AFFECTIVE WORK AND ACCESS TO EXCELLENCE — Reorganizing Nordic Welfare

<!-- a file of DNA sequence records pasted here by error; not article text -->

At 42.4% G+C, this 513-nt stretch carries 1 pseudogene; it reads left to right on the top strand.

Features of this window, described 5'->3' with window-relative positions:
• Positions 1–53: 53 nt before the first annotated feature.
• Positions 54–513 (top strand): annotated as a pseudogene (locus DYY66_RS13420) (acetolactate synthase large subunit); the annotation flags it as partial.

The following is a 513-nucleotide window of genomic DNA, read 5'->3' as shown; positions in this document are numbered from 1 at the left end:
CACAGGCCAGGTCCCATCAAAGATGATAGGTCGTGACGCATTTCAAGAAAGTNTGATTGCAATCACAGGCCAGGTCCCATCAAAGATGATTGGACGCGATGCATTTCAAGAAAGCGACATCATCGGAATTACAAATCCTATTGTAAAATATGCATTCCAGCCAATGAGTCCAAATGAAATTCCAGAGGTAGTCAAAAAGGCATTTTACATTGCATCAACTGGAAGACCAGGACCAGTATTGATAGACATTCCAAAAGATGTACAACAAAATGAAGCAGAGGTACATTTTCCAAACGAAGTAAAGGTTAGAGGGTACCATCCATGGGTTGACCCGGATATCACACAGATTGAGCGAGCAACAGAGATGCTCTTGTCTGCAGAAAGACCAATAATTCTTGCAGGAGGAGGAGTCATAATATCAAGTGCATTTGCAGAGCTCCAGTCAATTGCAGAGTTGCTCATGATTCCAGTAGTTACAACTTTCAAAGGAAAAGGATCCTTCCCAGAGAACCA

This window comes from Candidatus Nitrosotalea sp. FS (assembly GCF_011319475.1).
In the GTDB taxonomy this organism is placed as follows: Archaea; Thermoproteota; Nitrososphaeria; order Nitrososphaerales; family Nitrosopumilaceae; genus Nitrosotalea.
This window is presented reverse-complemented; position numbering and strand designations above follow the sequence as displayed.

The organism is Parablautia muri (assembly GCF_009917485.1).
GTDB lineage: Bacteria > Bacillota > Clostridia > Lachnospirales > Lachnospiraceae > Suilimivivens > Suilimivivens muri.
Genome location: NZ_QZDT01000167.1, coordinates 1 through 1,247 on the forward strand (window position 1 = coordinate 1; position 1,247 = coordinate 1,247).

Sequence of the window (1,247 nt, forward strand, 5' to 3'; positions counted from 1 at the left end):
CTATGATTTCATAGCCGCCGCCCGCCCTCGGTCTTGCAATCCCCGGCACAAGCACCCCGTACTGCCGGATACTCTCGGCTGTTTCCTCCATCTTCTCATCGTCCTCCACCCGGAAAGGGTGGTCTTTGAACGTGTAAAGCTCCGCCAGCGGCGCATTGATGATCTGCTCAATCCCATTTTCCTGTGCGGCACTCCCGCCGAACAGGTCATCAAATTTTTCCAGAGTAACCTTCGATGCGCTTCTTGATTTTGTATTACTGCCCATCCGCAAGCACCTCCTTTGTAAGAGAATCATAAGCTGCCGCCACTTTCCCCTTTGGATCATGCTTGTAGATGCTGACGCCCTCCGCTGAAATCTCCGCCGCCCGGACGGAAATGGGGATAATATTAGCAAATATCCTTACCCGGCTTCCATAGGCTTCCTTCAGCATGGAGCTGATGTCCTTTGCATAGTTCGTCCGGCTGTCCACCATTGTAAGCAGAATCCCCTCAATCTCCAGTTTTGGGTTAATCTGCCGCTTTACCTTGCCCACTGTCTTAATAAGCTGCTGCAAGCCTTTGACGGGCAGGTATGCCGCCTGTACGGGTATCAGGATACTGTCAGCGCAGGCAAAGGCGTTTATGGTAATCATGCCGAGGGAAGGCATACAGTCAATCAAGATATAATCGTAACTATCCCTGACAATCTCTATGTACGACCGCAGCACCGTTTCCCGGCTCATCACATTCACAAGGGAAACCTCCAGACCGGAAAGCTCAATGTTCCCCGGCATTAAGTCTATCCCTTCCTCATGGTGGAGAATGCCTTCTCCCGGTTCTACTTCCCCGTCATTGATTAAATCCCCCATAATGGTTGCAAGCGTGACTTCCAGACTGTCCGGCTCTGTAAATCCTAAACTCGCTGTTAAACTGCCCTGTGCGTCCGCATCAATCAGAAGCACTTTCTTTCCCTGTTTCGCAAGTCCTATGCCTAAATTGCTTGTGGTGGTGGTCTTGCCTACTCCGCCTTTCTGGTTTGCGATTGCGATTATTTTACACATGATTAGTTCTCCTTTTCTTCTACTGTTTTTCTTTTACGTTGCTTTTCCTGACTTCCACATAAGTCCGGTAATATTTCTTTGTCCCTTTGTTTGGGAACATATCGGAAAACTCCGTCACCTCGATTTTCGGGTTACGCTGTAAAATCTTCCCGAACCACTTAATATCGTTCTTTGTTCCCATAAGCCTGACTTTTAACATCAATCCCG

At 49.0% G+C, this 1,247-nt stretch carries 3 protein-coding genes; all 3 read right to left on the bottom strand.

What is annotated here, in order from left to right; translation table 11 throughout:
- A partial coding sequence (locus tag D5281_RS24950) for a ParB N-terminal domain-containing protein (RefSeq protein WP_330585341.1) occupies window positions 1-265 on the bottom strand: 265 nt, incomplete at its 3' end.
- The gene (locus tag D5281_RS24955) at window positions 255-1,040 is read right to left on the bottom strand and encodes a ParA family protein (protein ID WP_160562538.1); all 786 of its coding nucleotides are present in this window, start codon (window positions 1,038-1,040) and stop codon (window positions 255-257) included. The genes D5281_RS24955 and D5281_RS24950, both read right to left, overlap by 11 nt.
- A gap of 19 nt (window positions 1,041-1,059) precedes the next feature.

In the Nordic countries of the 20th century, the caring businesses have usually been handled by women in families or by public institutions of the welfare state. In the 21st century, however, care is becoming a real business. The affective work of education, health and social services is organized by the competitive state or in private welfare enterprises. The economization of welfare leads to the rationalization of work processes and the selection of services and clients. The consequences for the professionals as well as the clients are ambiguous. On one hand, hyper-professionals are developing highly specialized work with the potential to extend human life capacities almost infinitely. On the other hand, sub-professionals are still doing more standardized jobs, and the selection between clients is decreasing. Access to excellent care becomes the central issue, and both professionals and the public are confronted with new ethical challenges.
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